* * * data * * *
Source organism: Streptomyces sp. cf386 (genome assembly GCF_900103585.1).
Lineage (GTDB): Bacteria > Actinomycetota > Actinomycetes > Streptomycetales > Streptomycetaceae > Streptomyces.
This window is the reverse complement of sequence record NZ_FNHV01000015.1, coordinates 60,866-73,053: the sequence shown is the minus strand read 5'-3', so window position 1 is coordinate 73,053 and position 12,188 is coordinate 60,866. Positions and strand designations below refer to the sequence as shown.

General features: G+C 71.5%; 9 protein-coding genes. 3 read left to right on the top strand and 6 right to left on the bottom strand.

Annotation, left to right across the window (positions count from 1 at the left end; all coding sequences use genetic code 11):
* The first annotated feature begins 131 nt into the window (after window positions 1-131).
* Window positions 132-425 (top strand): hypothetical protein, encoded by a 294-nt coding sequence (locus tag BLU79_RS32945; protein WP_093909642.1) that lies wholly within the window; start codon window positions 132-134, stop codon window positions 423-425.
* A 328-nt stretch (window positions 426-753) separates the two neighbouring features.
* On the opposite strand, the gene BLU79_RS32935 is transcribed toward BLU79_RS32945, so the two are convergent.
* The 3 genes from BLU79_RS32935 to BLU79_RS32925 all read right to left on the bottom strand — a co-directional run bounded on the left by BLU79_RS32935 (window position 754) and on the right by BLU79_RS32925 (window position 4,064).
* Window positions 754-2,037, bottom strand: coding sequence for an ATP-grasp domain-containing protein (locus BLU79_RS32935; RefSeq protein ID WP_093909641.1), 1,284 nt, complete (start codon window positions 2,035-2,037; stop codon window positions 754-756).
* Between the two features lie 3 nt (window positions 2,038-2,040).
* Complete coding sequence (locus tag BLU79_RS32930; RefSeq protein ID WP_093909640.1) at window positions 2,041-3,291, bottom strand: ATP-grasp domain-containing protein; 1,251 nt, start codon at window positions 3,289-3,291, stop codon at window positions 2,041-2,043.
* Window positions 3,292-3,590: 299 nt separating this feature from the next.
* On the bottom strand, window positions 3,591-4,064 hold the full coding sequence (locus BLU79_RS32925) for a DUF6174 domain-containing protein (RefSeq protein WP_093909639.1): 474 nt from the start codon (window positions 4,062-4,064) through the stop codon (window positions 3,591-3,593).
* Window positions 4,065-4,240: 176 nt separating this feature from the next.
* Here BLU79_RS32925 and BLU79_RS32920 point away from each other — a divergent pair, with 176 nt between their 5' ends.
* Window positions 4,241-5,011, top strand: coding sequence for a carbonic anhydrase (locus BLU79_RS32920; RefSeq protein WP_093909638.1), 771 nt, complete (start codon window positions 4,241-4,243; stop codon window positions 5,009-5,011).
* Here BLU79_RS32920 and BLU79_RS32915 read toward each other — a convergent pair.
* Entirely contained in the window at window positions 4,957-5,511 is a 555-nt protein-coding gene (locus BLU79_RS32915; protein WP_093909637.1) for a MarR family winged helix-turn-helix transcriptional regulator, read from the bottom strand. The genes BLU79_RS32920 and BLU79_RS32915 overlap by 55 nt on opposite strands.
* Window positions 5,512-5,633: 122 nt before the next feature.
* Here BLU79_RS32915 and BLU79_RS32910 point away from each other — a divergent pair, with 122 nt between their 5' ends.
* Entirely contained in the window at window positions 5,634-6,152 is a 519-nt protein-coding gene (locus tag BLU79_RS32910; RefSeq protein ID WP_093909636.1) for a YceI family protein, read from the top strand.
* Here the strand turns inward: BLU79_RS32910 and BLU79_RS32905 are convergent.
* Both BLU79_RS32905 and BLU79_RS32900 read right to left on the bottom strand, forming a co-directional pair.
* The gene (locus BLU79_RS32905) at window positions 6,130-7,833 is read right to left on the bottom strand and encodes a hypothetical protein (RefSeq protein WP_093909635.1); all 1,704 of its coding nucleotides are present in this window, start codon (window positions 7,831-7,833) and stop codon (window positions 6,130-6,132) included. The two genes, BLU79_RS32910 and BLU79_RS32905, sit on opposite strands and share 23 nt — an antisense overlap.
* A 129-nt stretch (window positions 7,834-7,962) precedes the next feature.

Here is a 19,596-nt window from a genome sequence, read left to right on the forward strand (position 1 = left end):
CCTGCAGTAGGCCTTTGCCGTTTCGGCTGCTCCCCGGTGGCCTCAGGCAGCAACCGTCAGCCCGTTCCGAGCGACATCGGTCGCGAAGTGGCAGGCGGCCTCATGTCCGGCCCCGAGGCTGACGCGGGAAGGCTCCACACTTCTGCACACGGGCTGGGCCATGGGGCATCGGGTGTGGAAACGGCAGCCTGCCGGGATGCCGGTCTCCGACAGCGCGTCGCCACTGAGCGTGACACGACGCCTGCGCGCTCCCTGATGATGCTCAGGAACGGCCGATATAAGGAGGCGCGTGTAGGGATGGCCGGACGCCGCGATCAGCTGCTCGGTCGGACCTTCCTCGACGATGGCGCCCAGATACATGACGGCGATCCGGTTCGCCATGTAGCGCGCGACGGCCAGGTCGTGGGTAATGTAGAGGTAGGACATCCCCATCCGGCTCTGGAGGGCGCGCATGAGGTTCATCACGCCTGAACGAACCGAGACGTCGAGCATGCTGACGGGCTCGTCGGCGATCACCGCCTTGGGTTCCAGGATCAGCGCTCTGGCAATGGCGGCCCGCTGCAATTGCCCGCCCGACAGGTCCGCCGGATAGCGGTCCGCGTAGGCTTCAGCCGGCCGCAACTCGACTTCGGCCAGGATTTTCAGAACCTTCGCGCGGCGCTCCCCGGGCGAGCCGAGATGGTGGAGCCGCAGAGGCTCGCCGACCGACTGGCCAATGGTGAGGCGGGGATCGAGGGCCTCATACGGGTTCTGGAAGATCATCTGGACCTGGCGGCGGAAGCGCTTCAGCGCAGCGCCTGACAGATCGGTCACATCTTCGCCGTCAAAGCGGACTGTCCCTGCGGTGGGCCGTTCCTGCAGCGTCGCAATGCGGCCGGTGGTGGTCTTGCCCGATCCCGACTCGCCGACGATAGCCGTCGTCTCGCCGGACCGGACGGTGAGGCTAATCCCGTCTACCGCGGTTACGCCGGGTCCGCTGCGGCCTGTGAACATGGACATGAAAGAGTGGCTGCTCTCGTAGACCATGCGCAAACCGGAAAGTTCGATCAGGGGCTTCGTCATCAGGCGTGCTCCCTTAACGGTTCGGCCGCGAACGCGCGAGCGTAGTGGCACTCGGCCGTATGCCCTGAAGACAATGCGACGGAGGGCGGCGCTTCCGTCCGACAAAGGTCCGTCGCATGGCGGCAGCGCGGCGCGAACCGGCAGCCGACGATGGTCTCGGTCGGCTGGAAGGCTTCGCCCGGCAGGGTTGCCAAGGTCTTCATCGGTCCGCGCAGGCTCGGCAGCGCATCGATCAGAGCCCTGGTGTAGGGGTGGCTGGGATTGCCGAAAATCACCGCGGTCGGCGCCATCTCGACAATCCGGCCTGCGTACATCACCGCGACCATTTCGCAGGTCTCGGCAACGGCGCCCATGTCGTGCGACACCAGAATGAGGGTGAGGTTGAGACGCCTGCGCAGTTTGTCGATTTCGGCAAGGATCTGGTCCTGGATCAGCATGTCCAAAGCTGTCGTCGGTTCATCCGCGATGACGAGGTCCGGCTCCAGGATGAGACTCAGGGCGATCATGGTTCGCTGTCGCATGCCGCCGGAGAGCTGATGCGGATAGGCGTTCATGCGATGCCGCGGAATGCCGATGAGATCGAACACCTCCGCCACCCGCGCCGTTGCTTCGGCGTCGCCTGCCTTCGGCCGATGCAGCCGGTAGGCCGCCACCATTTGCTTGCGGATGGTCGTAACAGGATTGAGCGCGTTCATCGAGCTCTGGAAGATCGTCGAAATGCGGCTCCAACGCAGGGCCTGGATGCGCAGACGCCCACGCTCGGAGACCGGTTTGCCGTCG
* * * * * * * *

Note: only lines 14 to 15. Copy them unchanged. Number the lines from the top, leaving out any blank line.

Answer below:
* Window positions 3,292-3,590: 299 nt separating this feature from the next.
* On the bottom strand, window positions 3,591-4,064 hold the full coding sequence (locus BLU79_RS32925) for a DUF6174 domain-containing protein (RefSeq protein WP_093909639.1): 474 nt from the start codon (window positions 4,062-4,064) through the stop codon (window positions 3,591-3,593).